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Old April 19, 2009, 10:54 AM   #26
Erik
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"The other big Weaver advantage is that the transition from rifle to handgun feels less abrupt."

It works both ways, though. Note: squared long guns shooting and tactical stances are a part of the training landscape across much of the military and law enforcement communities. For individuals receiving consistent "squared instruction," switching to bladed presents challenges --> There are more and more of such folks each year as the doctrinal transition marches on.
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Last edited by Erik; April 19, 2009 at 11:18 AM.
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Old April 20, 2009, 02:05 AM   #27
raimius
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If you put in enough practice, either one will become natural to you. I started out with a Chapman stance (extreme, modified weaver), but then trained into ISO. Either one works. Tailor your stance to what is natural, what you practice, and what suits your needs the best.

IMO, each has certain advantages
ISO: The symmetry makes consistency very easy for me. I can bring a pistol back to my chest, and still maintain 6" accuracy out to 10-15 feet. If body armor is worn, the best protection is toward the target (which is part of why LE/mil trainers like it). A squared stance can move in any direction fairly easily (why a lot of IPSC/IDPA competitors use it). One can turn either way without too much difficulty.

Weaver: Initially, pointing to targets was easier for me. You present a smaller target. You can stay steady while taking an impact from the target direction due to the bladed stance. Front/back movement is pretty easy.
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Old April 22, 2009, 11:42 AM   #28
Michael Bane
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Interesting thread...I came out of the Cooper/Modern Technique in the 1970s, but shifted to iso when I started shooting a lot of IPSC. When I began shooting more and more heavy caliber revolvers and lots of ARs, I (grudgingly) admitted to Ed Head at GUNSITE that the "square" Weaver did a better job of controlling the heavy recoil than the iso, and it "translated" better when moving to rifle or shotgun.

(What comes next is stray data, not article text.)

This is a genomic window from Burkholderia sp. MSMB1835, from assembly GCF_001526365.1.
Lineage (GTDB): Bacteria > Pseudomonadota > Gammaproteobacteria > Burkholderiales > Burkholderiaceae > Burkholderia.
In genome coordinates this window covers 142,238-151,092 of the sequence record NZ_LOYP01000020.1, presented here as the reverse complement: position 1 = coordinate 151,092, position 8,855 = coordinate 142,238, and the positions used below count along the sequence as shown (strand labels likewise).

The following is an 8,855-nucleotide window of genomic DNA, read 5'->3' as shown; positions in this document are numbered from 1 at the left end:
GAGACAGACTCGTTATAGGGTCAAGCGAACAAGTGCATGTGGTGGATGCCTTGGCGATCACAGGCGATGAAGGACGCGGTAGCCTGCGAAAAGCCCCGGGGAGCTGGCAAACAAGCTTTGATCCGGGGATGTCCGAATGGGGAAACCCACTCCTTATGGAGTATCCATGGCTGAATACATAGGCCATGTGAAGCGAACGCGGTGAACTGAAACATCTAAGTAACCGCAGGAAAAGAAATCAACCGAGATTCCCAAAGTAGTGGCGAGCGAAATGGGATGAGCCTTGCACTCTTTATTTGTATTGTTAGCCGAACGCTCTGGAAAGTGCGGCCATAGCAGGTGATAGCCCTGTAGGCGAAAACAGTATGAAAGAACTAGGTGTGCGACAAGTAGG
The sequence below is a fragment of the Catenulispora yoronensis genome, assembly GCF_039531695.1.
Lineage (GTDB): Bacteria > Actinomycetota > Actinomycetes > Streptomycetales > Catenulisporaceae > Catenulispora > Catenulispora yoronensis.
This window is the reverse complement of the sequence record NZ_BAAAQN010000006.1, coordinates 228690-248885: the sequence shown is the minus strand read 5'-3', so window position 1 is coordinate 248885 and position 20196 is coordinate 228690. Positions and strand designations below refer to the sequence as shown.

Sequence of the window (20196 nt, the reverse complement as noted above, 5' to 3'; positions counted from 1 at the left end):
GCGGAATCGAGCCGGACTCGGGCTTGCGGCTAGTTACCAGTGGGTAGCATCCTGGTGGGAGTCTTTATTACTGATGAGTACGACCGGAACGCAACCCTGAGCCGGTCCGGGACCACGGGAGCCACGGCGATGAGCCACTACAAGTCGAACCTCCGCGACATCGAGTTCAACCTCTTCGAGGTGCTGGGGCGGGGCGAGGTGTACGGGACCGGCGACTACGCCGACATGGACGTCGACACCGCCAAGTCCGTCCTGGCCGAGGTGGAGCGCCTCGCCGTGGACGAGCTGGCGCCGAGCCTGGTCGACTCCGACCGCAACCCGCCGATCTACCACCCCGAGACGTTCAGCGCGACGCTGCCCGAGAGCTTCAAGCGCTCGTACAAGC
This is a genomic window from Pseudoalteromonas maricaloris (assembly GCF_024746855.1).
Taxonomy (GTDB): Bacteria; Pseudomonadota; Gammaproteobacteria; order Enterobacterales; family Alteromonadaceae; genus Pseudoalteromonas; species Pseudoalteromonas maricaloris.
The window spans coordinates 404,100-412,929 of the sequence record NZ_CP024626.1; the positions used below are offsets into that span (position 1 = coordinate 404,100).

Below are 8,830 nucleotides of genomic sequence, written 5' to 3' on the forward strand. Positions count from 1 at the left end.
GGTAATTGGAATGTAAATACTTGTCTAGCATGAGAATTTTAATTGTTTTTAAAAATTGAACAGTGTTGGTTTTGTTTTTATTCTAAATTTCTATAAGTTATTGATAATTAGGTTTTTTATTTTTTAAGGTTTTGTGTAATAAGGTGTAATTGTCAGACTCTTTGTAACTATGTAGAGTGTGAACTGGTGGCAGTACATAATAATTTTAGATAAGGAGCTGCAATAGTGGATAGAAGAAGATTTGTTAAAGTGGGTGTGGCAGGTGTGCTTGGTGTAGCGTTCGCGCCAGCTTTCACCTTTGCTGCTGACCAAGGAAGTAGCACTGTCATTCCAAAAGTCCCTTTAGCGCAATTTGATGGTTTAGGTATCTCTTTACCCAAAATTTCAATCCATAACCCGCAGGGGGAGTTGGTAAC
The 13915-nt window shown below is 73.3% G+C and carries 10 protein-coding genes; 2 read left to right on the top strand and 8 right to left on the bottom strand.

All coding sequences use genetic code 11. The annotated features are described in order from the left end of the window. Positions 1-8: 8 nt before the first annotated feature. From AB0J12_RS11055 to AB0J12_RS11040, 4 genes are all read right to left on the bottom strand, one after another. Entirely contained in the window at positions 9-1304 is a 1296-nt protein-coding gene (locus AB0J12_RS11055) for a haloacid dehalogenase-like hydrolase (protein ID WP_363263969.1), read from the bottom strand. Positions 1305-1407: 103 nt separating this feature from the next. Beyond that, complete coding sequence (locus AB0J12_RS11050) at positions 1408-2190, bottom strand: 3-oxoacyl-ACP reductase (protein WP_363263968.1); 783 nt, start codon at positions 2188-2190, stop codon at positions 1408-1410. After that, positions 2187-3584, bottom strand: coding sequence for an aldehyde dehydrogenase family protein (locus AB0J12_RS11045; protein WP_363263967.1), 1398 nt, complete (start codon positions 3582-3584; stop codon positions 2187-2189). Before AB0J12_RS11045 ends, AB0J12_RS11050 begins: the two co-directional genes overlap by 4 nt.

As I've mentioned before, couple of years ago I lost most of the vision in my dominant right eye (proving categorically that doctors are MUCH more dangerous than firearms!). This forced me to shoot left eye/right hand with the handgun and left-handed with long guns, so now it's almost 100% Weaver (and as yet still a really crappy sporting clays shooter!). Never really appreciated what cross dominance people went through...sorry, guys!

Agree with Biker, however...in a complex scenario you will (or should) typically flow from technique to technique, depending on what the situation calls for. Right barricade, left barricade, traditional rollover prone and some of the newer "urban" prone positions (designed to take advantage of, say, a car's wheel as cover) all can require different shooting techniques.

Back in the early days of IPSC we used to design courses of fire that specifically did not allow that perfect fighting stance, forcing the shooter to take the shot from sometimes seriously awkward positions (I'm thinking of some of the weird "Rhodesian wall" shots)...was a great learning experience!

Michael B

PS: In the documentary on Col. Cooper, JEFF COOPER — A MAN IN FULL, there a sequence of me working the Fun House at GUNSITE, with all my longer shots from iso. The Colonel would no doubt just shake his head sadly...
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